What is Intermittent fasting? Is it superior for weight loss compared to other diets? What are the actual health benefits of intermittent fasting? It’s a popular topic that we often get asked about so in this article we’re going to break it down and clarify if, how and when intermittent fasting actually works.
Firstly, what is intermittent fasting?
Intermittent fasting (of some sort) has been around for hundreds of years as part of different cultures and religions – or maybe just because food sources were scarce. The basic premise of intermittent fasting is an eating pattern that cycles between periods of fasting (not eating) and periods of eating. Unlike most diets It does not dictate what you can and can’t eat, but rather when you should eat them. In this sense, it is more like a pattern of eating rather than a ‘diet’.
What are the various types of intermittent fasting?
All fasting diets require you to restrict your usual energy intake and go for extended periods without foods, but there are differences amongst the popular approaches that you need to know about:
- 5:2 Diet: one of the most popular methods of intermittent fasting involves a ‘normal’ healthy eating days for 5 days a week and ‘fasting’ for 2 days a week. On the ‘fasting’ days the aim is to eat one-quarter of your usual meals, which is around 2100 – 2500 kJ (or 500-600 calories). Fasting days can be consecutive or separated throughout the week.
- 16/8 Method: involves restricting your meals to an 8-hour window each day (e.g. 12pm – 8pm) and fasting for 16 hours.
- Eat-Stop-Eat: involves fasting for 24 hours, once or twice a week.
Does intermittent fasting result in weight loss?
It’s likely, but not definite. Before you jump to conclusions and join the intermittent fasting bandwagon – it’s important to understand why.
The reason people who fast intermittently will usually lose weight is because they are eating less kilojoules than they were before – not because of the fasting per se. In fact, this is why most ‘diets’ (regardless of the rules/restrictions) will cause weight loss – because the total amount you are eating is less than before. The research so far has not found that fasting increases metabolism or improves food choices – so the question is – can you really sustain yourself for a long period of time on this diet (we couldn’t!). Therefore, while it may cause short-term weight loss, as with most diets, in the long term it is unlikely to be an effective weight loss strategy.
What you eat still plays a massive impact as well. If you fast but are living on poor quality food then you may find weight loss does not occur.
Does intermittent fasting have other health benefits?
Most of the research done on intermittent fasting to date has been based on animal studies. While animal studies can shed light on a topic, a rat’s body and a human’s body don’t work the same way and hence we can’t make clear cut conclusions. The small amount of research that has been down (on rodents) has shown some initial benefits of fasting such as improvements in gut health and cholesterol levels. One of the theories behind the benefits of fasting is that the body’s cells adapt to the mild stress of fasting periods and this is thought to enhance resistance to disease. Think of it like exercise – where your muscles are under stress. As long as your body has time to recover, it will grow stronger. There is a similarity between how cells respond to the stress of exercise and intermittent fasting. It’s still unclear whether any of these health benefits are due to the act of fasting or just the overall reduction in kilojoules.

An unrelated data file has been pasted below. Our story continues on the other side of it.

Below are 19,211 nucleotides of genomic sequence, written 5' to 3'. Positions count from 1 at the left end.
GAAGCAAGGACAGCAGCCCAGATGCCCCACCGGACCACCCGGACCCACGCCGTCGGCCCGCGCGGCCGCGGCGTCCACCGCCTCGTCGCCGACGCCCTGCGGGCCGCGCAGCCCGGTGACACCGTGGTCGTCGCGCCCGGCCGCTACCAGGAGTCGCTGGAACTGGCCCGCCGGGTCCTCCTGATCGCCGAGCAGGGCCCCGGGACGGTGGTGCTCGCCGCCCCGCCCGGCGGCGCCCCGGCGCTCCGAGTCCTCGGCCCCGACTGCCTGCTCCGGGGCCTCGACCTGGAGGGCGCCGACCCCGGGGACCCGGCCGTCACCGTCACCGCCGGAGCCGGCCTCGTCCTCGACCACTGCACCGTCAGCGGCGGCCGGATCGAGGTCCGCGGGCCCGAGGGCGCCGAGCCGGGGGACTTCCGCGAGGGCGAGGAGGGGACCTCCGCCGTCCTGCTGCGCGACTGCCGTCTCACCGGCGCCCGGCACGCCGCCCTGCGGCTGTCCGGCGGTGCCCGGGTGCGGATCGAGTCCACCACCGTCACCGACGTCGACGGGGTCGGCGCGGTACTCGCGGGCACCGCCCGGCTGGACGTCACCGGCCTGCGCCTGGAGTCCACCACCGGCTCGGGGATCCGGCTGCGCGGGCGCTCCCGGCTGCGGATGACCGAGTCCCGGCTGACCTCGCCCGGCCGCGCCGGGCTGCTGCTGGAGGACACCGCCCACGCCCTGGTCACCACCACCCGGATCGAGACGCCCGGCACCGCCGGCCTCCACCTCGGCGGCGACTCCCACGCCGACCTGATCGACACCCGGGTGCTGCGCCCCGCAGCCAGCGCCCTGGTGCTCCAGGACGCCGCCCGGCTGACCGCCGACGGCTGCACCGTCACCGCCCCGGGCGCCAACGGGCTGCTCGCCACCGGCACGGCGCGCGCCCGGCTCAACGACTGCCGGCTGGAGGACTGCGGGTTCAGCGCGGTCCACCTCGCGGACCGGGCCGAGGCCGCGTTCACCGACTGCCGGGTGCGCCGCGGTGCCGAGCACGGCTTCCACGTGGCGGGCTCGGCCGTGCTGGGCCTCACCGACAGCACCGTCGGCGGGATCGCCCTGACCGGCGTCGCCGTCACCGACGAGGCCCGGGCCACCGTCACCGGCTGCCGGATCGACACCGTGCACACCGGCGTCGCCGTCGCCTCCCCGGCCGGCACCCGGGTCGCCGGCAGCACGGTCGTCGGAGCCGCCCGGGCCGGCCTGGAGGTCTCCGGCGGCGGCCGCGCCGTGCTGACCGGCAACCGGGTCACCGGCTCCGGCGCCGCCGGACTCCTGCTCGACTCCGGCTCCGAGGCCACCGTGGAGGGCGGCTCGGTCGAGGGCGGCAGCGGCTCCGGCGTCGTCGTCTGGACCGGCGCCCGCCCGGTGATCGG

So far no human studies have shown that intermittent fasting reduces weight in the long term, reduces the risk of cancers or prolongs life expectancy, so please don’t use these reasons to jump on the bandwagon.
Potential benefits of intermittent fasting
- Weight loss.
- Contrary to what you may expect, early research shows that people do not over-consume kilojoules on non-fasting days.
- May curb food cravings.
- May help you tune into your hunger signals.
- May reduce inflammation.
- May improve cholesterol levels.
Potential downsides of intermittent fasting
- The quality of your diet may not improve, since you are not educated around what types of foods to eat or not eat (we want to encourage people to choose healthier foods).
- There is limited evidence about the long-term effectiveness or health issues related to intermittent fasting.
- You may experience headaches, fatigue, extreme hunger and low energy levels on fasting days. This may make it difficult to concentrate, perform at your best.
- A smaller total number of meals means there is less opportunity to get essential nutrients in if you do not plan carefully.
- Designated fasting periods may make it difficult to participate in social activities e.g. dining out with friends.
- There is no mention of exercise, and many may find it difficult to exercise on fasting days.
The Biting Truth’s verdict
While intermittent fasting may help you to lose weight in the short term – the long term effectiveness and health benefits are yet to be understood. Personally, we do not like the idea of starving the body. It is important to understand that all diets essentially result in weight loss by ensuring that you eat less kilojoules than you spend – they’re just different means of doing so.
The main thing you need to consider is whether the diet is sustainable in the long term for YOU. Our approach is to adopt healthy eating habits that you can sustain for life and which nourish you rather than restrict you to certain foods. To figure out whether intermittent fasting is your match, see an Accredited Practising Dietitian.
- You might also like to check out review on The Alkaline Diet and Low FODMAP Diet?
- Check out our Flexitarian Cookbook!
- Don’t forget to follow us on Instagram for healthy recipes and nutrition tips.